I’ve sampled two polenta cakes in London over the past few months. The really standout one came from Lily Vanilli Bakery just off Columbia Road. It was a very simple polenta slice topped with black sesame seeds, I think using olive oil rather than butter, which gave it such a gorgeous and distinctive flavour that I haven’t really stopped thinking about since.
Since that heavenly cake, I’ve been keen to attempt my own. The mood really struck me last week, cold and hungry for cake. I dug out my slightly neglected pack of polenta and decided on a buttery version of the cake over olive oil, just to try things out. It seemed to go down really well, and take it from someone who is definitely not a baker (yet, anyway), it was a totally not-a-palaver polenta cake.
you will need:
for the cake
200g unsalted butter at room temperature (plus some for greasing)
200g caster sugar (we always like to use golden for a nicer colour)
200g ground almonds
100g fine polenta (or cornmeal)
1 ½ teaspoons baking powder
3 large eggs
zest of 2 oranges
for the syrup
juice of 3 oranges
125g caster sugar
5 cardamom pods, crushed
Heat the oven to 180°C / 340°F. (Aga users, use the baking oven if you have)
Dig out a 9inch springform tin, or any size you have really, as polenta cakes still look lovely when they’re quite flat and disc like. Line the bottom with greaseproof paper and grease the sides with some butter.
Keep the butter out to soften and weigh out your ingredients.
You can buy ground almonds easily, but I had a load in the larder so decided to blanch and grind my own almond meal. Very easy, just a bit time consuming and requires a food processor / mini chopper (my weapon of choice). To do this, weigh out 200g of the almonds and boil the kettle. Cover the almonds in a large bowl with boiling water and leave to soak for a good 5 minutes. Drain and fill the bowl with cold water. Stick something very diverting on your nearest device and get going. Took me about half an hour but was really easy, you literally just squeeze the almond out of the skins, which will be loose. I found it weirdly therapeutic, but if this sounds like hell to you then treat yourself to the pre-ground stuff.
Once your almonds are all naked, dry them with some kitchen towel and lay them out somewhere warm to just dry off completely. You’re going to need to grind these in a food processor of some kind, so you don’t want them to be wet or it’ll just smush down and be a nightmare. Once dry, add to a food processor / mini chopper in batches and grind into a slightly grainy meal.
While they’re drying, zest two oranges and squeeze the juice from three. Set aside.
Chop your butter into cubes to make it easier to work with, and once it seems reasonably malleable beat together the sugar and butter in a large bowl with a wooden spoon. You can use a food processor I guess on a mix setting too.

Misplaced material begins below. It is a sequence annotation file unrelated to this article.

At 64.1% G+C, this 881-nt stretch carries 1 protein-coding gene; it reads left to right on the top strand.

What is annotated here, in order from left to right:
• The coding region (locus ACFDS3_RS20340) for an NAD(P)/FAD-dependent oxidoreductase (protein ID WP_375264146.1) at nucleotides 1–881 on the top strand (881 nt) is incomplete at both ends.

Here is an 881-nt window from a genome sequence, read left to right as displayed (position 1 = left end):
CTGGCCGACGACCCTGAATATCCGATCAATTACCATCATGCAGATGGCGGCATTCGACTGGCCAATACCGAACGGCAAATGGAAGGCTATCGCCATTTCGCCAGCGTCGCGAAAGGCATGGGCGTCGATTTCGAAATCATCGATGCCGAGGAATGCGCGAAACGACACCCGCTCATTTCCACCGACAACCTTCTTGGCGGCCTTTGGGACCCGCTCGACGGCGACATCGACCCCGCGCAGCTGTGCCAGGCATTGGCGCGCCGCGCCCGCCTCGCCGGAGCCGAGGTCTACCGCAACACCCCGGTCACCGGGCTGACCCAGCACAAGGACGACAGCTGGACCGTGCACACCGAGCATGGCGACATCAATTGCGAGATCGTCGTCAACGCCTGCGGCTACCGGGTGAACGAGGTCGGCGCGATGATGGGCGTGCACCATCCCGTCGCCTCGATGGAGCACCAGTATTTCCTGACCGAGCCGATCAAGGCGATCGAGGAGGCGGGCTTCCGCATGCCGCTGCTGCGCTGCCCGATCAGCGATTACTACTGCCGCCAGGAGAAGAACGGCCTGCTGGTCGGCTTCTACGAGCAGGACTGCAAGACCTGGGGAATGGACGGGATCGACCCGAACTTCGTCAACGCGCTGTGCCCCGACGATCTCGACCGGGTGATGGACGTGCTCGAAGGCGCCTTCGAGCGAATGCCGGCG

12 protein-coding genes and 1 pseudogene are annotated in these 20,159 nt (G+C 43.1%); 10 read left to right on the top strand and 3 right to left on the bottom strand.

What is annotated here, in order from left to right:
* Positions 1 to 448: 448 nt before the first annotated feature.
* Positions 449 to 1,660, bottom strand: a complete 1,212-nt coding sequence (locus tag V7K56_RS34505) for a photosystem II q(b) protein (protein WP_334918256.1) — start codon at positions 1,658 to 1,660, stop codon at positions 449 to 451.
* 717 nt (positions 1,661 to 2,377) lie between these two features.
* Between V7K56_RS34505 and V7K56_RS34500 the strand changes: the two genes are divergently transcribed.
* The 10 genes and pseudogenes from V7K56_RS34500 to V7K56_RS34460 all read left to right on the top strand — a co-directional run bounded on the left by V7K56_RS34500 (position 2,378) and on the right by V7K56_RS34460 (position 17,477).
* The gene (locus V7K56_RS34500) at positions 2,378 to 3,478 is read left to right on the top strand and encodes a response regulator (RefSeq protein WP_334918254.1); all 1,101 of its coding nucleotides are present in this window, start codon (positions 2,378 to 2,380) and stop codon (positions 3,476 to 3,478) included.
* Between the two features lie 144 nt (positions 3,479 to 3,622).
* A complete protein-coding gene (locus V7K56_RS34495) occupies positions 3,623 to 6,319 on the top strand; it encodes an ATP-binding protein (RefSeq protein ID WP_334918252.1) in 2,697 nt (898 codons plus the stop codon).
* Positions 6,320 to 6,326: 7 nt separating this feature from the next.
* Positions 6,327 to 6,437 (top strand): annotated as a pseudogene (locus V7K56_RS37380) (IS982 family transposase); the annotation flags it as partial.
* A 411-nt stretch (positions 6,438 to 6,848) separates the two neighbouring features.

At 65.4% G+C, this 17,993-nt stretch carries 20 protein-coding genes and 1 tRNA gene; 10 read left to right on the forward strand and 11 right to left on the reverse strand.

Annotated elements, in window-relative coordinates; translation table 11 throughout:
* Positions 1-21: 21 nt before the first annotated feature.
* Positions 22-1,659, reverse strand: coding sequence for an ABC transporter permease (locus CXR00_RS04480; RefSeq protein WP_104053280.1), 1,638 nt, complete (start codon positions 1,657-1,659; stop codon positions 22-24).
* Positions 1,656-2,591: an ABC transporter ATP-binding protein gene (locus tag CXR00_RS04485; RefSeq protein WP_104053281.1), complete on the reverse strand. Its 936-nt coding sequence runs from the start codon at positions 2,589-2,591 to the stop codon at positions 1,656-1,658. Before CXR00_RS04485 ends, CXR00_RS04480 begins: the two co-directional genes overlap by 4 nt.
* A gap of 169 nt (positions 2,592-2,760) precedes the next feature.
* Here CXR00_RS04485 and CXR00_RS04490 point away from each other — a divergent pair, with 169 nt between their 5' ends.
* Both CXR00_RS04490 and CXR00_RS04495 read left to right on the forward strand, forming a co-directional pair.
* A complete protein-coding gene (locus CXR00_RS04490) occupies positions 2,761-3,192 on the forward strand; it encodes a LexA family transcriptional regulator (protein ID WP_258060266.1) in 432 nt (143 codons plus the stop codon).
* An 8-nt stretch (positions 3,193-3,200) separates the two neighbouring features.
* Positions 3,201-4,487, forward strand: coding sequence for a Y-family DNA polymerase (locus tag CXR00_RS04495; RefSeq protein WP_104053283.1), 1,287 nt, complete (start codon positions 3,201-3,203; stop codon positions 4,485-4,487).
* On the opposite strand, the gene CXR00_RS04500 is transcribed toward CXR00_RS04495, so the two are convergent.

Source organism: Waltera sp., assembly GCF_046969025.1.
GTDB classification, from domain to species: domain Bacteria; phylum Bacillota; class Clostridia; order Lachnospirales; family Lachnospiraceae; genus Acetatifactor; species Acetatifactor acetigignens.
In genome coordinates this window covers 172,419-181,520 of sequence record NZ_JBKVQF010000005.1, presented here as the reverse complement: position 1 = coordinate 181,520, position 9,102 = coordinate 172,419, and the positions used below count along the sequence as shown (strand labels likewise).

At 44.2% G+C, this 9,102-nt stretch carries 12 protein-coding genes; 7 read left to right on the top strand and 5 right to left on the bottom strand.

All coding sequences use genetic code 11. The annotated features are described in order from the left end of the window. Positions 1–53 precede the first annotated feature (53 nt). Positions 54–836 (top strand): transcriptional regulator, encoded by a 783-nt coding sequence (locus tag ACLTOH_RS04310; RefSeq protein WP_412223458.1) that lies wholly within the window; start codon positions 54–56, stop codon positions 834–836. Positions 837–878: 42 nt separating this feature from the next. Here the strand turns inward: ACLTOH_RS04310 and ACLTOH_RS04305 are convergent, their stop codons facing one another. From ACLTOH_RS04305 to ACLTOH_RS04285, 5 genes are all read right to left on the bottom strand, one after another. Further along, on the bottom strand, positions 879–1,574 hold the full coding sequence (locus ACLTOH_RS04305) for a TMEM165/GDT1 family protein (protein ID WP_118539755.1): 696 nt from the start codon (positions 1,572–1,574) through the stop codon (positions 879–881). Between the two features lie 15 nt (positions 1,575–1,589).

When you’ve combined the butter and sugar and ground your almonds, in a separate bowl you can mix together your gorgeous golden polenta, almonds and baking powder.
Now we can make the cake! Add a third of the butter / sugar mix to the dry ingredients and combine, then add an egg and beat in. Add another third of the butter / sugar, beat, add an egg, beat, and continue to do this until everything’s combined. Add the orange zest last and beat together. Scoop mixture into the tin and even out before popping in the oven for about 40 mins.
Mine was catching slightly after about 30 minutes but still not cooked (a curse often thrown upon me when I bake… I blame the Aga) at which point I put some foil over it and carried on cooking it, actually for a further 15 / 20 minutes. My advice would be to use a skewer to check the cake very carefully – it’s wobbly before it cools, which is normal but you do want the skewer to be clean. Be careful though, I think prodding mine with a knife caused it to sink quite badly!
Take out and allow to cool in it’s tin on a wire rack. Don’t remove from the tin until you’re ready to serve.
This is a sweet cake that doesn’t necessarily need the syrup at all. It does add to it though, and I think is worth doing. To make it, combine the crushed cardamom, orange juice and sugar in a pan on a low heat and allow to thicken and reduce. When ready to serve, prick the cake all over slightly with a skewer and then brush the syrup all over it and take out the tin when ready to serve.
I know this is delicious served up with a dollop of creme fraiche for the rest of the family / friends, but it’s also really good with a spoonful of plain yoghurt to balance out the sweetness. Less than 2 spoonfuls are low lactose and should be tolerated by most of us!
I’m so glad I finally made this cake – it’s such a comforting treat. I can’t wait to make it again!